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By Charl Bosch

Motoring Journalist

Plant closures and focus on key markets central to Nissan’s restructuring plans

More attentive focus will be placed on the C-and-D segments, sports cars and electric/hybrid vehicles.

Nissan has detailed its highly reported cost-cutting measures in order to return to profitability as part of an extensive four-year plan.

While it is already known that Yokohama won’t be entering into a merger with alliance partners Renault and Mitsubishi as Boulogne-Billancourt’s Chairman, Jean-Dominique Senard, announced earlier this week, changes will include the closure of factories and focus on electric propulsion, as well as key markets, namely the United States, Japan and China.

In this regards, global production will be rationalised by 20% from 69 to “fewer” than 55 models, output will drop to 5.4-million units a year and fixed costs reduced to ¥300-billion. The plans will also see the marque’s exit from South Korea and closure of its plants in Indonesia as well as the Barcelona plant in Spain where the Navara and Renault Alaskan are made. Increased focus will therefore be put on the factory in Thailand which, outside of Japan, will be its only manufacturing facility.

As well as relying more on its alliance partner’s assets, more attentive focus will be placed on the C-and-D segments, sports cars and electric/hybrid vehicles, with the added aim of the latter accounting for one-million sales by the end of 2023. Not mentioned was the rumoured axing of the Datsun brand with Nissan merely stating that the marque will exit Russia, thus leaving India and South Africa as its only other markets left.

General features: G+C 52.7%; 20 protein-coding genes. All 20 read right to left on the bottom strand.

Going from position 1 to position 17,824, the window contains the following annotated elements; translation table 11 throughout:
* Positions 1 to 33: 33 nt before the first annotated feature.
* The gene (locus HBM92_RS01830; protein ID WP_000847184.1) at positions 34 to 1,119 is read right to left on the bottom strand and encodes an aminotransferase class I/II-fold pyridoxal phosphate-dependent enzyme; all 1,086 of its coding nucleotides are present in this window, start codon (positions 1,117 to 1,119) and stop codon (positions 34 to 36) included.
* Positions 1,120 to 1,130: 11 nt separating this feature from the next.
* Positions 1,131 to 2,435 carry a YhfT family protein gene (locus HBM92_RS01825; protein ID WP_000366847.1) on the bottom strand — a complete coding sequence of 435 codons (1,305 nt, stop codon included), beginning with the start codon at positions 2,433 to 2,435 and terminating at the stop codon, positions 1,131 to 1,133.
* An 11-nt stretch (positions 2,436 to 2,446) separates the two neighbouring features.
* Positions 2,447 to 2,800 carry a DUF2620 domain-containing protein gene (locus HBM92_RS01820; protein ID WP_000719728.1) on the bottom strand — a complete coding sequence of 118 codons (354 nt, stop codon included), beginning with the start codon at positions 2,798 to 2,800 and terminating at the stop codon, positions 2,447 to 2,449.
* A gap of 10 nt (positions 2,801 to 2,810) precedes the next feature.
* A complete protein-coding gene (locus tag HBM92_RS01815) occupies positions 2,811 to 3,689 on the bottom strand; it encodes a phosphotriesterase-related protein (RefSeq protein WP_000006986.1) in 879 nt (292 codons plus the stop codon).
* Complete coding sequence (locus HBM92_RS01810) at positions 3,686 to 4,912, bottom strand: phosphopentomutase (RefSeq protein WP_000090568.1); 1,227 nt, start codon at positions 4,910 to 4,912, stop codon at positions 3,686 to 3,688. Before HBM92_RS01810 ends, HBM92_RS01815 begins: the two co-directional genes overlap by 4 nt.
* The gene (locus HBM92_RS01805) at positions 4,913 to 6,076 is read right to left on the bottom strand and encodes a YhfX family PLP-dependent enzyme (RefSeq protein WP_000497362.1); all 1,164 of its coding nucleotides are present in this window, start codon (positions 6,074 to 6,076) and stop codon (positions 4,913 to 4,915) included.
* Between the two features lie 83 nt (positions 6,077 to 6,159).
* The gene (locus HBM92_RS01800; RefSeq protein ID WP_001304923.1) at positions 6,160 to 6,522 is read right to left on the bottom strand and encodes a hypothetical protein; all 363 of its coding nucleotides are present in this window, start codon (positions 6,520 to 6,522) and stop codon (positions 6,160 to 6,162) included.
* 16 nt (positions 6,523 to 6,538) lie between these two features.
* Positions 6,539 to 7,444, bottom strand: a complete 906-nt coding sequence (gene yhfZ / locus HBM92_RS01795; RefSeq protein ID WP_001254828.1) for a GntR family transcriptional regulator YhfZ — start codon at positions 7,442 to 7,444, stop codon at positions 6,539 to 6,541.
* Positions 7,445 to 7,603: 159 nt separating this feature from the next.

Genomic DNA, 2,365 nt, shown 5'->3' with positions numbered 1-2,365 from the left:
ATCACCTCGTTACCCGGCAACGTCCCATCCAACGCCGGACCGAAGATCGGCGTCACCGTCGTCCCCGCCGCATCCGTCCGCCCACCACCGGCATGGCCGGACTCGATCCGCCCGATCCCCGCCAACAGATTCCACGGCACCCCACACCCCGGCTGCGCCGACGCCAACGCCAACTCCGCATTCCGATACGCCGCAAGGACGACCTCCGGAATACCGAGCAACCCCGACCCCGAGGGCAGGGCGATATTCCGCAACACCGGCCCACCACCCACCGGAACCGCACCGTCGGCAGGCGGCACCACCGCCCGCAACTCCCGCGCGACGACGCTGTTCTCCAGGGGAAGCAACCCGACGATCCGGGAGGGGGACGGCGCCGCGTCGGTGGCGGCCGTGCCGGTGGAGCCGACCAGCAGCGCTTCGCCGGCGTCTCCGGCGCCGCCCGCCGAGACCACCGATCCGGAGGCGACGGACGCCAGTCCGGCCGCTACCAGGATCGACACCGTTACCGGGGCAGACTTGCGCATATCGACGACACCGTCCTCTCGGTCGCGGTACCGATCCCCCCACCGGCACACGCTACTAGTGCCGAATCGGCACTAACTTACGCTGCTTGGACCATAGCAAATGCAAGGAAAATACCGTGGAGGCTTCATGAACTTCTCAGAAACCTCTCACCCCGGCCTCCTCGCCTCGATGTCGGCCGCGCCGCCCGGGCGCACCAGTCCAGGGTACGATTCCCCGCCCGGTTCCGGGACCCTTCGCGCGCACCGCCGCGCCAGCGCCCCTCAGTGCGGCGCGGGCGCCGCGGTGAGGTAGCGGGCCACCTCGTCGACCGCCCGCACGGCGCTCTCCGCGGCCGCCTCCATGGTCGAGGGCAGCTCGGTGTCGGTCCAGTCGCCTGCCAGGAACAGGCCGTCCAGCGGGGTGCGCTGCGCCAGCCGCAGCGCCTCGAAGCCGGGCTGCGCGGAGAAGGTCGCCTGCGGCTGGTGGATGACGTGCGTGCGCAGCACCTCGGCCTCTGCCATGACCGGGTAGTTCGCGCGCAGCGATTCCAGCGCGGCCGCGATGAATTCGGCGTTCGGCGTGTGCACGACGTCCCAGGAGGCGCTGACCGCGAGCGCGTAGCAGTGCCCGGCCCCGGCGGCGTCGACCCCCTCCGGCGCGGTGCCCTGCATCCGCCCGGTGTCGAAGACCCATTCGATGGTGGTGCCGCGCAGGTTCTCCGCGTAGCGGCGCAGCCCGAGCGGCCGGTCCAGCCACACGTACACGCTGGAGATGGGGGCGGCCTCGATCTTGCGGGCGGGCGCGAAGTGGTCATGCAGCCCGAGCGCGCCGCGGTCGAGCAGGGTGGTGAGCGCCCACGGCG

“Our transformation plan aims to ensure steady growth instead of excessive sales expansion. We will now concentrate on our core competencies and enhancing the quality of our business, while maintaining financial discipline and focusing on net revenue per unit to achieve profitability. This coincides with the restoration of a culture defined by “Nissan-ness” for a new era,” Nissan CEO Makoto Uchida said.

“Nissan must deliver value for customers around the world. To do this, we must make breakthroughs in the products, technologies and markets where we are competitive. This is Nissan’s DNA. In this new era, Nissan remains people-focused, to deliver technologies for all people and to continue addressing challenges as only Nissan can”.

With no mentioning made, it remains to be seen what impact Nissan’s plans will have on South Africa, especially after the marque’s commitment to its factory in Rosslyn last year where the next Navara will be made from 2021 alongside the NP300 Hardbody and the Dacia Logan pick-up derived NP200.

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